The Atlanta Air Show on October 12-13, 2019 will feature an P-63 Kingcobra demo by the Commemorative Air Force Dixie Wing locally based at Falcon Field in Peachtree City, GA. The demonstration will showcase the incredible maneuverability and that unmistakeable sound that made this unique World War II era fighter so special during it’s time, while also demonstrating... View Article
The Atlanta Air Show on October 12-13, 2019 will feature an P-63 Kingcobra demo by the Commemorative Air Force Dixie Wing locally based at Falcon Field in Peachtree City, GA. The demonstration will showcase the incredible maneuverability and that unmistakeable sound that made this unique World War II era fighter so special during it’s time, while also demonstrating it’s capability to become a racing circuit fighter as well.
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This particular P-63 has served many different roles, from test aircraft to air show performer. It was built in the winter of 1944, bearing the Bell construction number 33-11, for model 33, aircraft 11. It rolled out of the Bell plant in Niagara Falls on 24 February 1944, where it was formally accepted by the United States Army Air Force as a P-63A-6 and given serial number 42-68941.
On 30 April 1946, the United States government decided that P-63A-6 serial number 42-68941 had completed its tour of duty as a test aircraft and subsequently declared the aircraft surplus. The war was over, and the market was flooded with cheap warbirds headed to private owners or scrapyards. The P-63 left Moffet Field on 18 June 1946 and had a brief stay in Long Beach, California, before being sent to the surplus depot in Altus, Oklahoma on 1 July. It stayed there briefly and was sold to Mr. Steven H. Christenson of Houston, Texas. The entire aircraft, along with a spare Allison V-1710-93 engine, was sold for a mere $1,000.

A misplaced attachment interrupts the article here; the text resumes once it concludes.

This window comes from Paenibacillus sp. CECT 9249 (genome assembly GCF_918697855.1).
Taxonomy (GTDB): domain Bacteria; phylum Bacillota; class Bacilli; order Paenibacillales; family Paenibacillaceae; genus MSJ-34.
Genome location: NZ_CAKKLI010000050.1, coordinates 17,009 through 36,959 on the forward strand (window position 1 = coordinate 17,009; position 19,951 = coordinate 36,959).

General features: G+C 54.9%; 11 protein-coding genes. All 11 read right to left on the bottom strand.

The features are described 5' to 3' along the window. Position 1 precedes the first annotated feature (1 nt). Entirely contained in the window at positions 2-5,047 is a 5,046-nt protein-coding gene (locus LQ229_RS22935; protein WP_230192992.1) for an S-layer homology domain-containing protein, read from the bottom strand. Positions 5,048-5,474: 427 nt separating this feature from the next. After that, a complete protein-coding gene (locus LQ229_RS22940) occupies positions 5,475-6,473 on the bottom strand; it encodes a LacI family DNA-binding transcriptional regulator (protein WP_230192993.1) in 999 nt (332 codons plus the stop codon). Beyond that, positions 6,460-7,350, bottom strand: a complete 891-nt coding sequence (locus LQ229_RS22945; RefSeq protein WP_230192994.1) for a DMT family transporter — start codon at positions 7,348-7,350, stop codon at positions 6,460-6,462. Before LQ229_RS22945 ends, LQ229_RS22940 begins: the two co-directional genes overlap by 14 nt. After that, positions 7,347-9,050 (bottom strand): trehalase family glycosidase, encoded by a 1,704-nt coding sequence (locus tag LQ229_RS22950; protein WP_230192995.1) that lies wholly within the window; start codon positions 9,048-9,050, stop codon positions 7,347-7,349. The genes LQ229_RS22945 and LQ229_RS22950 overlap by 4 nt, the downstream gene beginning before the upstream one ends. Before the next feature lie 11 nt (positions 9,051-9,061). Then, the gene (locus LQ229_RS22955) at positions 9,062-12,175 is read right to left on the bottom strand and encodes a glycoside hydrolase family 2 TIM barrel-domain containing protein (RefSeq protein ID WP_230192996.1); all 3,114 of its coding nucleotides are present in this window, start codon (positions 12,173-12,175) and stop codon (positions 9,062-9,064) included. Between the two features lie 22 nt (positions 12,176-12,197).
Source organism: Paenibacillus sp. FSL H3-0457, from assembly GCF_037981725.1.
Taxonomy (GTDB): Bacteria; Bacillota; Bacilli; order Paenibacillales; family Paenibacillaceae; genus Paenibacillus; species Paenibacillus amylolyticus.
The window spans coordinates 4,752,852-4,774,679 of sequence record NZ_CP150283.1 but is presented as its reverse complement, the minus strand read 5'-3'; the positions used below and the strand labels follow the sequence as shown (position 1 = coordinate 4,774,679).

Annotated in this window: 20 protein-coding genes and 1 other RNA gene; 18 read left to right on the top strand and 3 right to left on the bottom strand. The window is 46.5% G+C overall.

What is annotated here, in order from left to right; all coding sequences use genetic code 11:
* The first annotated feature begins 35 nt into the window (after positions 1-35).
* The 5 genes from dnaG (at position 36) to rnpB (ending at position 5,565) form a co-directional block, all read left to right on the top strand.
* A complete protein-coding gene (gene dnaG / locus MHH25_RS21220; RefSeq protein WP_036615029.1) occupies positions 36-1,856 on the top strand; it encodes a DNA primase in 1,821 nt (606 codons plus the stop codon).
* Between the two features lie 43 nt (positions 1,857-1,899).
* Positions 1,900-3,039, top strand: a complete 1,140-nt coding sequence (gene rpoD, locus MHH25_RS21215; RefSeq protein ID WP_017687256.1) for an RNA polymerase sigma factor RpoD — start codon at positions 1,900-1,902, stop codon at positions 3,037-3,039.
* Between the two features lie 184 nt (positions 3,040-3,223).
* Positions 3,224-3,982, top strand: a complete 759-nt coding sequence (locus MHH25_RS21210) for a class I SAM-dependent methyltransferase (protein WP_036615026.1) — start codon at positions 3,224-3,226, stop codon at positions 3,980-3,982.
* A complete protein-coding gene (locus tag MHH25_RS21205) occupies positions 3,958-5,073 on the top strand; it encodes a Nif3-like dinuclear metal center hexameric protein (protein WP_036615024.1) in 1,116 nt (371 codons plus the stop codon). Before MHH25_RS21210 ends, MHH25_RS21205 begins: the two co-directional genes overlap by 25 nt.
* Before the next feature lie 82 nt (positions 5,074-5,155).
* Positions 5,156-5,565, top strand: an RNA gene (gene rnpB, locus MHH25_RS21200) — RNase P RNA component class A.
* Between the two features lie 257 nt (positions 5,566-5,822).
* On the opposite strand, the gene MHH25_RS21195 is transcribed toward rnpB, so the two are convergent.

FAA records continue to tell the story of our aircraft. It was registered as NX75488 on 10 September 1946, and it appears that Mr. Christenson intended to fly his new P-63 as an air racer. Records show some minor modifications took place, such as the adjustment of ballast in the nose of the aircraft and stripping the paint to the bare metal, to reduce weight and improve handling. The picture below was taken sometime between 1946 and 1954, and shows the aircraft as it originally appeared in civilian colors under Mr. Christenson’s ownership.
Following it’s time as an air racer, the P-63 bounced from hand to hand, eventually finding a permanent home with the CAF in the 1980’s. The aircraft would be moved to Harlington, Texas and was in poor condition. Despite having less than 370 hours total time on the airframe, it was over 31 years old when it arrived, and years of being stored amongst the elements had taken its toll. It was starting to show signs of serious corrosion, and the aircraft was grounded shortly after its trip to Harlington. Its condition worsened during the next several years, as the CAF was locked in a legal battle over ownership of the airplane, and soon after it was set aside as a restoration project and awaited adoption by a unit willing to restore it to flight status.
It was adopted by the Missouri Wing of the CAF several years later, but was still far from being completed when disaster struck. The 1995 flood of the Mississippi river left the Missouri Wing’s hangar soaked. Indeed, at some point, pieces of this very aircraft were floating in the hangar or completely submerged. Several parts were lost in the flood, and the Missouri Wing had to abandon the project shortly thereafter to repair their flying aircraft. The aircraft was once again up for assignment.
The Dixie Wing of the CAF decided to adopt the stricken P-63, and the aircraft was trucked from Missouri to Georgia in the December of 1996. Here it has remained, with serious restoration work begun in 1999 and continuing through today. Currently, the horizontal and vertical tails are completely restored, and the aft fuselage is close behind, waiting on only a few components. The forward fuselage, pictured below, has been the subject of recent work. Restoration of the cockpit, wiring, and control system are but of few of the projects under way.
As with all aircraft this age, there are no new parts mass-produced — any part that is missing or damaged must be repaired, salvaged from another aircraft, or hand-made to the original specifications. This is a very long and delicate process, but it is fueled by dedicated volunteers who devote their spare time to get this rare warbird back in the air. Only a handful of the 3,303 Kingcobras produced from 1942 to 1945 are flying today, and we at the Dixie Wing are doing all we can to restore this aircraft to its former glory.
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